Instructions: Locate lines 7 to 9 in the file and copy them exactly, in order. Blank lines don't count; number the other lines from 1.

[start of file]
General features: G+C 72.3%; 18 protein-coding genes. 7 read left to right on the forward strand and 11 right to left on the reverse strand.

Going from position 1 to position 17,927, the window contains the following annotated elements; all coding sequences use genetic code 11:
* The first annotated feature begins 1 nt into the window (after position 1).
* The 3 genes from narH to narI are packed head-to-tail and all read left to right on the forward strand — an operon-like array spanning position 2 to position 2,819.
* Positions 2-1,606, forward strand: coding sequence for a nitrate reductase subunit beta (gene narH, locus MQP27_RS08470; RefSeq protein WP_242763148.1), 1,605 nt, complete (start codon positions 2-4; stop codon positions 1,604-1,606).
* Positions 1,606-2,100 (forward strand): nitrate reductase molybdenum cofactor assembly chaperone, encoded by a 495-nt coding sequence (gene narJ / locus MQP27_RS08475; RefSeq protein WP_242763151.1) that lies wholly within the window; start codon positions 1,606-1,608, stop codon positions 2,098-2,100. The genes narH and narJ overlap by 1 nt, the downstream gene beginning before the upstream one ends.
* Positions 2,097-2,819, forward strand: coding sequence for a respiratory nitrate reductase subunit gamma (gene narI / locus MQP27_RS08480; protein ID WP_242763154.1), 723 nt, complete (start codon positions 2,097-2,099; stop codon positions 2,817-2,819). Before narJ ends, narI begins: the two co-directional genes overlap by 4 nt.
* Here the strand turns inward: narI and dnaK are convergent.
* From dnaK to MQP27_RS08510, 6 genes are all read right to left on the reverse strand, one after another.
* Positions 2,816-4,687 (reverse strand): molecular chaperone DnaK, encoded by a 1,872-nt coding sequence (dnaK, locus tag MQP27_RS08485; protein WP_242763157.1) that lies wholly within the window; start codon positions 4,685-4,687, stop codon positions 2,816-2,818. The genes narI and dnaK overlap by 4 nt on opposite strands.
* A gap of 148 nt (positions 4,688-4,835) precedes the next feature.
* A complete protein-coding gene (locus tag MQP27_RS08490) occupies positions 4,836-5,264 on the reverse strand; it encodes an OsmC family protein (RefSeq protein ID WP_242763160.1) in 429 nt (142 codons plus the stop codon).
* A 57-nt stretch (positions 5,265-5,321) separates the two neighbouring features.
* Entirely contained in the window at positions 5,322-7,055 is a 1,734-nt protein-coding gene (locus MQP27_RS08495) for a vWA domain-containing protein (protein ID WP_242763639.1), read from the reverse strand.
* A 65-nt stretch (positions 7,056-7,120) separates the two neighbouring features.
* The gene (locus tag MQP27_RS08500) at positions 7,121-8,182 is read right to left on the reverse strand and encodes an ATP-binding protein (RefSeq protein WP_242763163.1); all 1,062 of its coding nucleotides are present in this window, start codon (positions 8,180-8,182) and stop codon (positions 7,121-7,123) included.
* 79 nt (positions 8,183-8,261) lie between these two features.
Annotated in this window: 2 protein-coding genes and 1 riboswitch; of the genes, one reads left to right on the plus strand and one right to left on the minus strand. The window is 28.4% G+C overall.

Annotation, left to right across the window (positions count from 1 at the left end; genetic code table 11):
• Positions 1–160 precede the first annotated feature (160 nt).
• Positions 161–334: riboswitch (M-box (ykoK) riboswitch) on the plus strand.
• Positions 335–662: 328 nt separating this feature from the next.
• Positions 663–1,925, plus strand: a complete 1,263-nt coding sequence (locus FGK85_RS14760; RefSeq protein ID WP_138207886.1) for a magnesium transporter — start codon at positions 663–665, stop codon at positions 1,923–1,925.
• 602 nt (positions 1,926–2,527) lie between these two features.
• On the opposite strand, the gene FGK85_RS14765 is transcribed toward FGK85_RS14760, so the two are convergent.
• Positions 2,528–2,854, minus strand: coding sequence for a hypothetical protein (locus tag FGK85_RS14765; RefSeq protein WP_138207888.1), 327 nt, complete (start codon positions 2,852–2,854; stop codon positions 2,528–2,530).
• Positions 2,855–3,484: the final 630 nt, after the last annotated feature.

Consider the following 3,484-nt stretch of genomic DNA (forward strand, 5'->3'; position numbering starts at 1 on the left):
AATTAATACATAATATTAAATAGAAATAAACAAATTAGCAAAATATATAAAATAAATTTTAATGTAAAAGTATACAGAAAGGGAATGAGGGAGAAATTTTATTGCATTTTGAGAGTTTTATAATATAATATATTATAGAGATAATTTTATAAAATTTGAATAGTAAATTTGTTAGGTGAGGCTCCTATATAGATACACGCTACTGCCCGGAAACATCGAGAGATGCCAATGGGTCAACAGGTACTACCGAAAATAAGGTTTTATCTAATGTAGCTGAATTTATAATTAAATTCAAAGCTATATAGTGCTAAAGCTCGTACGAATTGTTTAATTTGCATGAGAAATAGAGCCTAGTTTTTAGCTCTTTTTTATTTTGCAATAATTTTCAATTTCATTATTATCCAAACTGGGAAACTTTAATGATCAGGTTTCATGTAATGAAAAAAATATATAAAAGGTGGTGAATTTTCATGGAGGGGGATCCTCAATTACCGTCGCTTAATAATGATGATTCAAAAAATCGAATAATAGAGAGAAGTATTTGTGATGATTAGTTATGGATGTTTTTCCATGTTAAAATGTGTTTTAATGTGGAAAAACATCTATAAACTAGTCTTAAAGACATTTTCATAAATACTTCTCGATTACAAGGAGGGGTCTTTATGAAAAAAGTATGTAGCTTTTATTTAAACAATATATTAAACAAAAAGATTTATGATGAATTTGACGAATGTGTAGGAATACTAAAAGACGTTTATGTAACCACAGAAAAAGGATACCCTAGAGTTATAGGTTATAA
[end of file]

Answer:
* Positions 2,097-2,819, forward strand: coding sequence for a respiratory nitrate reductase subunit gamma (gene narI / locus MQP27_RS08480; protein ID WP_242763154.1), 723 nt, complete (start codon positions 2,097-2,099; stop codon positions 2,817-2,819). Before narJ ends, narI begins: the two co-directional genes overlap by 4 nt.
* Here the strand turns inward: narI and dnaK are convergent.
* From dnaK to MQP27_RS08510, 6 genes are all read right to left on the reverse strand, one after another.